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France's Engie Seeks Iran Reentry
Energy

France's Engie Seeks Iran Reentry

French major energy company Engie has expressed willingness to return to Iran's rich energy market while Tehran and Paris are building on energy cooperation, in the latest chapter of the fast-growing ties between the two countries in the post-sanctions era.
The official portal of the Oil Ministry cited an Engie official as saying that the French company is closely monitoring investment opportunities in Iran's rich oil and gas sector, Mehr News Agency.
"We are happy with the positive developments on Tehran's nuclear program and are ready to return (to Iran) in the near future," the ministry quoted the unnamed official as saying.
The official reportedly said Engie sees Iran as a country with massive hydrocarbon resources and huge technical potential, adding that it wants to buy natural gas from Iran.
Engie, known as GDF Suez prior to April 2015, is a French multinational company operating in the fields of electricity generation and distribution, natural gas and renewable energy.
Before the sanctions, Engie had offered plans for cooperation with Iranian companies, including NIOC. The French government owns approximately one-third of the company.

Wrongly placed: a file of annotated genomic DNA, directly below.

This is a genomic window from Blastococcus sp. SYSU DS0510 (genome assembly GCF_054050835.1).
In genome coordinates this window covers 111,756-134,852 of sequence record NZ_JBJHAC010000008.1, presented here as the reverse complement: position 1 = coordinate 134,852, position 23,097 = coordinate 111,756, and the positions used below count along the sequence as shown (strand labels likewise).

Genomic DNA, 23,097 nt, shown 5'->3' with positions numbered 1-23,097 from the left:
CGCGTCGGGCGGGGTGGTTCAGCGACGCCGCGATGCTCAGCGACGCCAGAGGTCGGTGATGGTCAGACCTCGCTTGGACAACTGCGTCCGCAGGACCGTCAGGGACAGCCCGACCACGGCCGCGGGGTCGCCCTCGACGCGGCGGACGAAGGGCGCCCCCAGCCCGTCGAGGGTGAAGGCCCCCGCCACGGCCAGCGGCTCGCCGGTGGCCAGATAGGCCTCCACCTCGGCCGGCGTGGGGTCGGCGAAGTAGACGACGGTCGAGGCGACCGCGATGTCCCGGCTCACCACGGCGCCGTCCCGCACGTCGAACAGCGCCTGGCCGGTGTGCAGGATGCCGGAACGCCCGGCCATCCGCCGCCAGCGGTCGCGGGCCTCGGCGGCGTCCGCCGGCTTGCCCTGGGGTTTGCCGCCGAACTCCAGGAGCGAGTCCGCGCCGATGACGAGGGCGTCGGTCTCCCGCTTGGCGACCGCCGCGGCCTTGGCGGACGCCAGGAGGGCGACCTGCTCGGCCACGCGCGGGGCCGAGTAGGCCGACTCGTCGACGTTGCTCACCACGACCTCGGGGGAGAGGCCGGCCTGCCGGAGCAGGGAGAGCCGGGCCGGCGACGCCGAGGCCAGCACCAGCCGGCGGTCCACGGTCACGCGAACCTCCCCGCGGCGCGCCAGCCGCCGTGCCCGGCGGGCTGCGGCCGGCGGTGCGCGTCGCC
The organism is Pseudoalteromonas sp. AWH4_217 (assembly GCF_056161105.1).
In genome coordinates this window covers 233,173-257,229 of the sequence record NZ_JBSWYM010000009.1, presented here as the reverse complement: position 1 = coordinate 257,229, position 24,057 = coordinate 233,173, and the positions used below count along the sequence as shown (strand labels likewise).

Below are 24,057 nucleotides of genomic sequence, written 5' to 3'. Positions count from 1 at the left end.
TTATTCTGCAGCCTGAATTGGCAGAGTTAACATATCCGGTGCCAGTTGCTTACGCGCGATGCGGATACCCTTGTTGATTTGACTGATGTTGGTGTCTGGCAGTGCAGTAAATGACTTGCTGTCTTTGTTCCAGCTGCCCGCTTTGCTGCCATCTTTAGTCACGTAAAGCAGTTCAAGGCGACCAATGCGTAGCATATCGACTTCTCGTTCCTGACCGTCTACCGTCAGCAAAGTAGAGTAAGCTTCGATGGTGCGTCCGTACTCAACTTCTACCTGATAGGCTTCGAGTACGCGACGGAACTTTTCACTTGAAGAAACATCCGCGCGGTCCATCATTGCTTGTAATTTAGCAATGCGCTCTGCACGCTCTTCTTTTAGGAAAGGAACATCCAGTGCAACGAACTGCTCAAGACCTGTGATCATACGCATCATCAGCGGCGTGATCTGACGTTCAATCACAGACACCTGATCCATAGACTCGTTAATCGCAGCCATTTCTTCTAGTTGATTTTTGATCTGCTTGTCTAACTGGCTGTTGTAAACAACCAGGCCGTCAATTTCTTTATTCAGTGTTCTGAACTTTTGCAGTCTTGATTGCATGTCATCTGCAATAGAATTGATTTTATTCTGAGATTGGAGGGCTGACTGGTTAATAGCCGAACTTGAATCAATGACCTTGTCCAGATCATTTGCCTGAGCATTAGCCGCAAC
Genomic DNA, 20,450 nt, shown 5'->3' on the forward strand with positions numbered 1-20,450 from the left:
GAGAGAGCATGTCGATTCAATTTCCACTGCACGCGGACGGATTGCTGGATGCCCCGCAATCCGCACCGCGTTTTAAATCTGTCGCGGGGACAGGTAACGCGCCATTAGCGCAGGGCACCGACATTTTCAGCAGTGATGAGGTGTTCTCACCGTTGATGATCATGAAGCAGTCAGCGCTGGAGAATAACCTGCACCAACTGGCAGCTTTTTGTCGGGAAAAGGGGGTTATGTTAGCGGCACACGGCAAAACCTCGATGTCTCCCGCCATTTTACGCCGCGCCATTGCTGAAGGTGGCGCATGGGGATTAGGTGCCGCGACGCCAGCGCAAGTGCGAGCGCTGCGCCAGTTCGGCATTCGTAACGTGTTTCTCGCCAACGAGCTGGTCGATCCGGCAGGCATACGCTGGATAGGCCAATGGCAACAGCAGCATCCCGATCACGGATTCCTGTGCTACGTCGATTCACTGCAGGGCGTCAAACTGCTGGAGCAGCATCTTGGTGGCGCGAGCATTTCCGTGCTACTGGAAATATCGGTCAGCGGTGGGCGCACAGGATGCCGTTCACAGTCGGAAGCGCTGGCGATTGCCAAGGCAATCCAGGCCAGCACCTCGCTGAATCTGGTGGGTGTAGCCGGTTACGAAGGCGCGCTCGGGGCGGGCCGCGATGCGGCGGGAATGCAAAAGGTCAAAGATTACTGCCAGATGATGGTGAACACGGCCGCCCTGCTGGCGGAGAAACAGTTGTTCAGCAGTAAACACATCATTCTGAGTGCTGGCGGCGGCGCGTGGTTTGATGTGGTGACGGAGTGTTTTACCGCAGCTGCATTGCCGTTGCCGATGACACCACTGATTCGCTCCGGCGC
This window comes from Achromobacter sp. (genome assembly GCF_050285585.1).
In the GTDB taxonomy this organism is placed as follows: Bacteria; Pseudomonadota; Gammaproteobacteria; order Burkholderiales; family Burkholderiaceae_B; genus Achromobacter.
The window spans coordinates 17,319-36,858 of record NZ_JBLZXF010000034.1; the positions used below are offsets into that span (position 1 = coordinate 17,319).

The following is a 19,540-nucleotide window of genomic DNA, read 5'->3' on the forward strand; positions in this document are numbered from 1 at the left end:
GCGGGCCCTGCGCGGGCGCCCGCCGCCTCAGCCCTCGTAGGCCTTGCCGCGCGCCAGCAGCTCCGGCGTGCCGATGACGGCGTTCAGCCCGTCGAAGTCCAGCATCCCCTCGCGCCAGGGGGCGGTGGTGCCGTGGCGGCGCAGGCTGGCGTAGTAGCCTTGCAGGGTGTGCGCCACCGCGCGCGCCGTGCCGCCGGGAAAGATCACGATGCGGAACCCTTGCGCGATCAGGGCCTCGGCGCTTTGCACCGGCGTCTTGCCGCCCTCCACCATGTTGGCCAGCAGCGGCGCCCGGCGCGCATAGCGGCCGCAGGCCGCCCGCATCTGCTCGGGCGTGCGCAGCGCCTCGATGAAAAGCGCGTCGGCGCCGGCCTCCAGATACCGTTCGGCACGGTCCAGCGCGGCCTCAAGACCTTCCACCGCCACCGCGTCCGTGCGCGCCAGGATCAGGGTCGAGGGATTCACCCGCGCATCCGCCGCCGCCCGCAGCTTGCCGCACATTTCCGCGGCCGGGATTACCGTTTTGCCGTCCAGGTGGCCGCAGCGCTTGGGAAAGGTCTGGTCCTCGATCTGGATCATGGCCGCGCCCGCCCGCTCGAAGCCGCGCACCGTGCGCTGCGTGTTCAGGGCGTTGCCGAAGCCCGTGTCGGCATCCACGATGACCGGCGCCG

Meanwhile, the Grenoble University of France, in cooperation with the National Iranian Oil Company, has started a training course in Tehran on oil and gas projects management, Mehr News Agency reported.
A high-ranking delegation of French officials and business-owners, headed by Agriculture Minister Stephane Le Foll and Minister of Foreign Trade and Tourism Matthias Fekl, along with representatives from 150 companies, including Total and Peugeot Citroen, arrived in Tehran last week to explore areas of bilateral cooperation.
Iran and six world powers reached a historic deal on July 14 in Vienna that would limit the Persian Gulf country’s nuclear program in return for removing sanctions on its energy and financial industries.
In the aftermath of the nuclear deal, some French executives have said their firms have fallen behind their main European, American and Asian rivals.
French imports from Iran fell to just €62 million in 2013 from €1.77 billion in 2011. Exports fell to €494 million in 2013 from €1.66 billion in 2011, according to French Foreign Ministry estimates.
Engie is carefully following in the footsteps of French oil and gas giant Total that was active in developing Iranian energy projects for more than 20 years, including the development of Iran's biggest gas field, South Pars, which holds about half of the country's gas reserves.
However, it ceased operations in Iran in 2010 following disagreements over contract terms as well as pressure from the French and US governments over oil and trade sanctions against Tehran.

 

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